U.S. corn supplies continue to tighten as demand was increased by 70 million bushels. Ethanol usage was increased by 50 million bushels and food, seed, & industrial was increased by 20 million bushels. Production and yield estimates were unchanged in the February report.
A 10 million planting acre increase in the 8 major U.S. crops was forecasted by USDA for the 2011 season this month. 255.3 million acres of planted farmland are now being forecasted, up from 2010’s 245.3 million acres. Corn acres are estimated to have the largest acreage increase, up 3.8 million acres to 92.0 million from 88.2 million in 2010. Farmers are looking to take advantage of the very high corn prices by expanding their corn acres.
“Despite an anticipated 4 percent increase in planted acreage, the corn market will continue to be tight in 2011/12. Assuming harvested acreage of 84.9 million acres and a trend yield of 161.7 bushels per acre, corn production for 2011/12 is forecast at a record 13.73 billion bushels. Because of this year’s smaller carryout, total supply for 2011/12 is estimated at 14.425 billion bushels, an increase of only 250 million bushels over 2010/11 levels,” according to Joseph W. Glauber, Chief Economist at USDA.
The USDA report also noted that ethanol usage will continue to increase through 2011/12 and could account for 36% of the total domestic corn crop. If this increase in usage outpaces the increase in yields, expect corn prices to continue to rise long-term.
Farmland prices continue to rise in 2011 as the farmland price index remained above growth neutral for the 13th straight month at 75.9, a slight increase from January’s 75.4. Respondents noted they expect the higher inputs may constrain the rate of growth in 2011 compared to 2010.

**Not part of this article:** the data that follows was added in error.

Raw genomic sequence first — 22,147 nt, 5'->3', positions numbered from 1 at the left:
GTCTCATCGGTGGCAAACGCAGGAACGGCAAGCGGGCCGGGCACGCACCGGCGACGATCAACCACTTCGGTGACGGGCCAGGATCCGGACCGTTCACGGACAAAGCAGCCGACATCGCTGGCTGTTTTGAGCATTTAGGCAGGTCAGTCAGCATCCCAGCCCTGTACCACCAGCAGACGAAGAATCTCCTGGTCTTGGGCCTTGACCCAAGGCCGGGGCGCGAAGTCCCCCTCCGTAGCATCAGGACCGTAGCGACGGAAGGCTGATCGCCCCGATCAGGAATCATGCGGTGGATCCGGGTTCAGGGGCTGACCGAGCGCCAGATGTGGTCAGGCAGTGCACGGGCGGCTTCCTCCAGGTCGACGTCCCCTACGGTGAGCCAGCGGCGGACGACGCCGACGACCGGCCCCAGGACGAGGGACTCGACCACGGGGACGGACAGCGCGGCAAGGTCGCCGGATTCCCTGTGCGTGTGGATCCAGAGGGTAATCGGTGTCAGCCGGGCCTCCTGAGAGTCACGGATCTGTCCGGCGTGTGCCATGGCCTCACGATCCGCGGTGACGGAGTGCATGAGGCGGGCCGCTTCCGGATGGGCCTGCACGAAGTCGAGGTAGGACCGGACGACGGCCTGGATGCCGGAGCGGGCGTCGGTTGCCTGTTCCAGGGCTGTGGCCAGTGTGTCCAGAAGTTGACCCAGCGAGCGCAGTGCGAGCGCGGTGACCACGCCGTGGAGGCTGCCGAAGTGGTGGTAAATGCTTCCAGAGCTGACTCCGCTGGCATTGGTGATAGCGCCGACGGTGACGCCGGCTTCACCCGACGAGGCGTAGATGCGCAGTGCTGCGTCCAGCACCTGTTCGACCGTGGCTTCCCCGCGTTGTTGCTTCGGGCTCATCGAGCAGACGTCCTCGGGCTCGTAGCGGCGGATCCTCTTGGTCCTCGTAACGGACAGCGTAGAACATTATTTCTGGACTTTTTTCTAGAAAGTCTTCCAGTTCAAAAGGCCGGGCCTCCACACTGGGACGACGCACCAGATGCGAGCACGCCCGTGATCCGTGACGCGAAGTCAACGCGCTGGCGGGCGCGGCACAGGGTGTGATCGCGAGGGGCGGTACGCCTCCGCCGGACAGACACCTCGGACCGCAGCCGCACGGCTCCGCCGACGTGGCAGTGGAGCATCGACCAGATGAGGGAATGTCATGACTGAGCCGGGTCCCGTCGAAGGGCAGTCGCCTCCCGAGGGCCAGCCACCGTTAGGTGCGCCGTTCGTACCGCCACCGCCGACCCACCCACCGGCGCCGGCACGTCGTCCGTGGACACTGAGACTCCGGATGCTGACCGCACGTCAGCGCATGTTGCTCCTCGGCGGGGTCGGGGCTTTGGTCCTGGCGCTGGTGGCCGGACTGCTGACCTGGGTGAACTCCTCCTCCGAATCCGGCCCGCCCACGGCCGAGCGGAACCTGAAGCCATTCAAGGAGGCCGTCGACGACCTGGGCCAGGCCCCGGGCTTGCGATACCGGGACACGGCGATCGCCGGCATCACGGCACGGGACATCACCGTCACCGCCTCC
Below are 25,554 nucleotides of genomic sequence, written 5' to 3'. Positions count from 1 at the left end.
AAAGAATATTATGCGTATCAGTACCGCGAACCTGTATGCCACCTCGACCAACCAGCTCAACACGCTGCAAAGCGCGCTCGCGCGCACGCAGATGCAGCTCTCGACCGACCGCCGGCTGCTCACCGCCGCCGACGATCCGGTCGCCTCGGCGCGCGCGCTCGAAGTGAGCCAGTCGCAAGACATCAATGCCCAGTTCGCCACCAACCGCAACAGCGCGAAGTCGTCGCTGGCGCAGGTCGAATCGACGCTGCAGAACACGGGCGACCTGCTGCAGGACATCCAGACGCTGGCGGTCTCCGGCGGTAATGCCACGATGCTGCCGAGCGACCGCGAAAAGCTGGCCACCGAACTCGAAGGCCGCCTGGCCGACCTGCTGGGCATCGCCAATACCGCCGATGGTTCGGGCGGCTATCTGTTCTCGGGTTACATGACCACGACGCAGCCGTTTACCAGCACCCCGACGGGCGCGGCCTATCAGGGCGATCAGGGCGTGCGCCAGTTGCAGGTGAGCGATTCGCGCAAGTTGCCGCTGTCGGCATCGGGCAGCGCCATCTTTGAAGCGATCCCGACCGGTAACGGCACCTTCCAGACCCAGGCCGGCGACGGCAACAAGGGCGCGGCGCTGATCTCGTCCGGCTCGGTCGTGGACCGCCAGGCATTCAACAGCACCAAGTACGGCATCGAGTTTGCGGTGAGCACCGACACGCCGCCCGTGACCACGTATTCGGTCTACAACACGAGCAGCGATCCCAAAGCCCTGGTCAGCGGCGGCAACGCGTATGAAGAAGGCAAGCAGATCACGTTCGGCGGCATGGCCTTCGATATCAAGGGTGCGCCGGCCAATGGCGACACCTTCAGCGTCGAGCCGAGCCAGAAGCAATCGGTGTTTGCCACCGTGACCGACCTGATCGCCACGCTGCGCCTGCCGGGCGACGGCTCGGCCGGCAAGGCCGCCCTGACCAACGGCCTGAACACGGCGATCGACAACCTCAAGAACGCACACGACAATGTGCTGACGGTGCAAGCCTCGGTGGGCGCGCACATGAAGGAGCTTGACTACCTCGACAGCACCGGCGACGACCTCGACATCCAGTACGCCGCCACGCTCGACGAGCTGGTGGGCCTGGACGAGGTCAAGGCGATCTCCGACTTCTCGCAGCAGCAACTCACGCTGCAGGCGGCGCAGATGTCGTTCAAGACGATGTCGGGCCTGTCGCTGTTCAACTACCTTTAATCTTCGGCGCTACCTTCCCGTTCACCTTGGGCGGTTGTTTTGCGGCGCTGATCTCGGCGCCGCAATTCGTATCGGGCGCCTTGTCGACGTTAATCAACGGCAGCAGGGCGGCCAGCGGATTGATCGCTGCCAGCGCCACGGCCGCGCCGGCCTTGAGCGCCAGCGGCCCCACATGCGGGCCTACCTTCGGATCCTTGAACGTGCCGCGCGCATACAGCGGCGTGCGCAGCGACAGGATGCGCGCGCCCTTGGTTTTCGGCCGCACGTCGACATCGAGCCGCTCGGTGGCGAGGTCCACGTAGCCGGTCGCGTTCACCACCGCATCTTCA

“Based on our survey of bankers, farmland prices continue to grow at an annualized rate of more than 15 percent and agriculture equipment sellers are experiencing surging sales across most of the region,” said Ernie Goss.
The rural economy continues to lead the way in a slowly improving economy. Strong farm income and farmer spending is keeping the rural economy steaming ahead. High grain prices and expectations of record planted acres could bring record production and profits to the rural economy in 2011.
Now that the initial USDA planting acreage estimates have been released, expect any adjustments to have an immediate impact on the grain markets. Although soybean and wheat prices decreased in February, corn, a farmer’s most profitable crop, continued its rally. High grain prices paired with very strong comparable sales are still justifying the high farmland sale prices across the U.S. Expect farmland values to continue their upward trend throughout 2011.
We would like to remind our readers about the Farmland Outlook for 2011 conference on March 14, 2011 at The Inn of Naples in Naples, Florida. The conference is an exclusive event, open to the public at no cost. Visit www.colvin-co.com for RSVP information on the conference.